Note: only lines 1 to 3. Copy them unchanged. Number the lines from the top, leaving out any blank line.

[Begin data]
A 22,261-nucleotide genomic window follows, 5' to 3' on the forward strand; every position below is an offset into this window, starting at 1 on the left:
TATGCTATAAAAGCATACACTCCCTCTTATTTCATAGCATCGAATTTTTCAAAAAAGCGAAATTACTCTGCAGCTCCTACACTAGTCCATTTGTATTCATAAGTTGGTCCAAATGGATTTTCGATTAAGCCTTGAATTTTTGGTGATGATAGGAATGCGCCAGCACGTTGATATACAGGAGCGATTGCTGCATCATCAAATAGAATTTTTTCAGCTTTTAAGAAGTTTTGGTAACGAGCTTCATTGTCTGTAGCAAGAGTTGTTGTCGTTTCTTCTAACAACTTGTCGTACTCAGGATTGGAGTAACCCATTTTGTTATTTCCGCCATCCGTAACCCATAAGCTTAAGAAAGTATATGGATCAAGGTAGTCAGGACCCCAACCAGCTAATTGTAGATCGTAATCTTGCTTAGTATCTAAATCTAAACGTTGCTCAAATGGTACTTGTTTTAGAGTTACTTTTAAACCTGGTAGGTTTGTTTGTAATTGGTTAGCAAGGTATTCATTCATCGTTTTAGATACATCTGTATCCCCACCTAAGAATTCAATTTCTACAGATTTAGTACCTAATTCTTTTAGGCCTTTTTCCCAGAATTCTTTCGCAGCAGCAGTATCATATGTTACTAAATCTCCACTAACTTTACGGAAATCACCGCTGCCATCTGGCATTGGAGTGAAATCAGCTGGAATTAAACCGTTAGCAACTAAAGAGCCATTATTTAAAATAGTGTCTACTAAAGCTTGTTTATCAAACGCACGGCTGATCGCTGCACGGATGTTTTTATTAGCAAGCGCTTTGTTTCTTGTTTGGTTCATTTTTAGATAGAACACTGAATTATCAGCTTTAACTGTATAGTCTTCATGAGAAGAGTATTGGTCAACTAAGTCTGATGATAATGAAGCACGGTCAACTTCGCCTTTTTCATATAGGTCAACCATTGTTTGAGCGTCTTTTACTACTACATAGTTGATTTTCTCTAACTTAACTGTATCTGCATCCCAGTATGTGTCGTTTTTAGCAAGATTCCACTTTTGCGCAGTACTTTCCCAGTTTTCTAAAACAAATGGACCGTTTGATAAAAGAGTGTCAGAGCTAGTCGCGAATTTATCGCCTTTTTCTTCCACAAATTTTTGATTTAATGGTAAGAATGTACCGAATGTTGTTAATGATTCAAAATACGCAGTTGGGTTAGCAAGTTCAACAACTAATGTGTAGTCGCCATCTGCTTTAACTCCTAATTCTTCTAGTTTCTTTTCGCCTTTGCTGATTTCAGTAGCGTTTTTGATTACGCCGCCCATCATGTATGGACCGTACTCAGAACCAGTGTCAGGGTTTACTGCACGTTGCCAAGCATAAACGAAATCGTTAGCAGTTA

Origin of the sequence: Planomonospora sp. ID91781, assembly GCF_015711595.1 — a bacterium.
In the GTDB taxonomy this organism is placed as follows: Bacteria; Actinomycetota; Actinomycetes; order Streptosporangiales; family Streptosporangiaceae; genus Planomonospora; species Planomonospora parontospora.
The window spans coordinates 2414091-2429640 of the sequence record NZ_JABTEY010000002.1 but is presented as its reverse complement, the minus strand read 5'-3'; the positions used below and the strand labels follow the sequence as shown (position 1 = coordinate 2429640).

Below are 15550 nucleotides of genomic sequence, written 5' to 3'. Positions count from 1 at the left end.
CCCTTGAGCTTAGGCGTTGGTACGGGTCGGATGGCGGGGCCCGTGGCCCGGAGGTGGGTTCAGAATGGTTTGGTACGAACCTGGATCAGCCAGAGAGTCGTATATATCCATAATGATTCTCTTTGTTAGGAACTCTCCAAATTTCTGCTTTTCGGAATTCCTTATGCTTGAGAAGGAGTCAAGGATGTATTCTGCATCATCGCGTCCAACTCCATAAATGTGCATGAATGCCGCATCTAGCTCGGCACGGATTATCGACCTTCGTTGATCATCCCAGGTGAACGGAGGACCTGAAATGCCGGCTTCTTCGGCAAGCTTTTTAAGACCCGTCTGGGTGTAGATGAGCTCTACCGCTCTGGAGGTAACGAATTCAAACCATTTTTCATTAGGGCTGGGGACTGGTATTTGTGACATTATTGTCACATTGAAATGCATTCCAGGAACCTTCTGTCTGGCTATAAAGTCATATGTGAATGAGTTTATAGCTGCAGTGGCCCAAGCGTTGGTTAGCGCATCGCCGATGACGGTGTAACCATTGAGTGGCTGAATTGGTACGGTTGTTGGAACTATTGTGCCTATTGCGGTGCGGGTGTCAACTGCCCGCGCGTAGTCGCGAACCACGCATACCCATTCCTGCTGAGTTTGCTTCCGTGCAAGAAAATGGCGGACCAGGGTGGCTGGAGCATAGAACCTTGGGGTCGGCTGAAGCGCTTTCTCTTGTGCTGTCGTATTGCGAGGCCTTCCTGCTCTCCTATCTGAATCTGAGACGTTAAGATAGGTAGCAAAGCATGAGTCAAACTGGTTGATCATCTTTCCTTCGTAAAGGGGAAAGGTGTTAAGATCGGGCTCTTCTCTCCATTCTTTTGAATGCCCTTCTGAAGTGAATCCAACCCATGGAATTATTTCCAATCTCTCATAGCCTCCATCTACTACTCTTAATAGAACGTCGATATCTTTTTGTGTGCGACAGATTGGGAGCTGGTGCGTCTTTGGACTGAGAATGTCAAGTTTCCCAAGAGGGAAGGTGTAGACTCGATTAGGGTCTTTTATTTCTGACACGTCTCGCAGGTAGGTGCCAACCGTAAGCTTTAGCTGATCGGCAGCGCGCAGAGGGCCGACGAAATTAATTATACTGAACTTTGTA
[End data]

A 22,261-nucleotide genomic window follows, 5' to 3' on the forward strand; every position below is an offset into this window, starting at 1 on the left:
TATGCTATAAAAGCATACACTCCCTCTTATTTCATAGCATCGAATTTTTCAAAAAAGCGAAATTACTCTGCAGCTCCTACACTAGTCCATTTGTATTCATAAGTTGGTCCAAATGGATTTTCGATTAAGCCTTGAATTTTTGGTGATGATAGGAATGCGCCAGCACGTTGATATACAGGAGCGATTGCTGCATCATCAAATAGAATTTTTTCAGCTTTTAAGAAGTTTTGGTAACGAGCTTCATTGTCTGTAGCAAGAGTTGTTGTCGTTTCTTCTAACAACTTGTCGTACTCAGGATTGGAGTAACCCATTTTGTTATTTCCGCCATCCGTAACCCATAAGCTTAAGAAAGTATATGGATCAAGGTAGTCAGGACCCCAACCAGCTAATTGTAGATCGTAATCTTGCTTAGTATCTAAATCTAAACGTTGCTCAAATGGTACTTGTTTTAGAGTTACTTTTAAACCTGGTAGGTTTGTTTGTAATTGGTTAGCAAGGTATTCATTCATCGTTTTAGATACATCTGTATCCCCACCTAAGAATTCAATTTCTACAGATTTAGTACCTAATTCTTTTAGGCCTTTTTCCCAGAATTCTTTCGCAGCAGCAGTATCATATGTTACTAAATCTCCACTAACTTTACGGAAATCACCGCTGCCATCTGGCATTGGAGTGAAATCAGCTGGAATTAAACCGTTAGCAACTAAAGAGCCATTATTTAAAATAGTGTCTACTAAAGCTTGTTTATCAAACGCACGGCTGATCGCTGCACGGATGTTTTTATTAGCAAGCGCTTTGTTTCTTGTTTGGTTCATTTTTAGATAGAACACTGAATTATCAGCTTTAACTGTATAGTCTTCATGAGAAGAGTATTGGTCAACTAAGTCTGATGATAATGAAGCACGGTCAACTTCGCCTTTTTCATATAGGTCAACCATTGTTTGAGCGTCTTTTACTACTACATAGTTGATTTTCTCTAACTTAACTGTATCTGCATCCCAGTATGTGTCGTTTTTAGCAAGATTCCACTTTTGCGCAGTACTTTCCCAGTTTTCTAAAACAAATGGACCGTTTGATAAAAGAGTGTCAGAGCTAGTCGCGAATTTATCGCCTTTTTCTTCCACAAATTTTTGATTTAATGGTAAGAATGTACCGAATGTTGTTAATGATTCAAAATACGCAGTTGGGTTAGCAAGTTCAACAACTAATGTGTAGTCGCCATCTGCTTTAACTCCTAATTCTTCTAGTTTCTTTTCGCCTTTGCTGATTTCAGTAGCGTTTTTGATTACGCCGCCCATCATGTATGGACCGTACTCAGAACCAGTGTCAGGGTTTACTGCACGTTGCCAAGCATAAACGAAATCGTTAGCAGTTA

Origin of the sequence: Planomonospora sp. ID91781, assembly GCF_015711595.1 — a bacterium.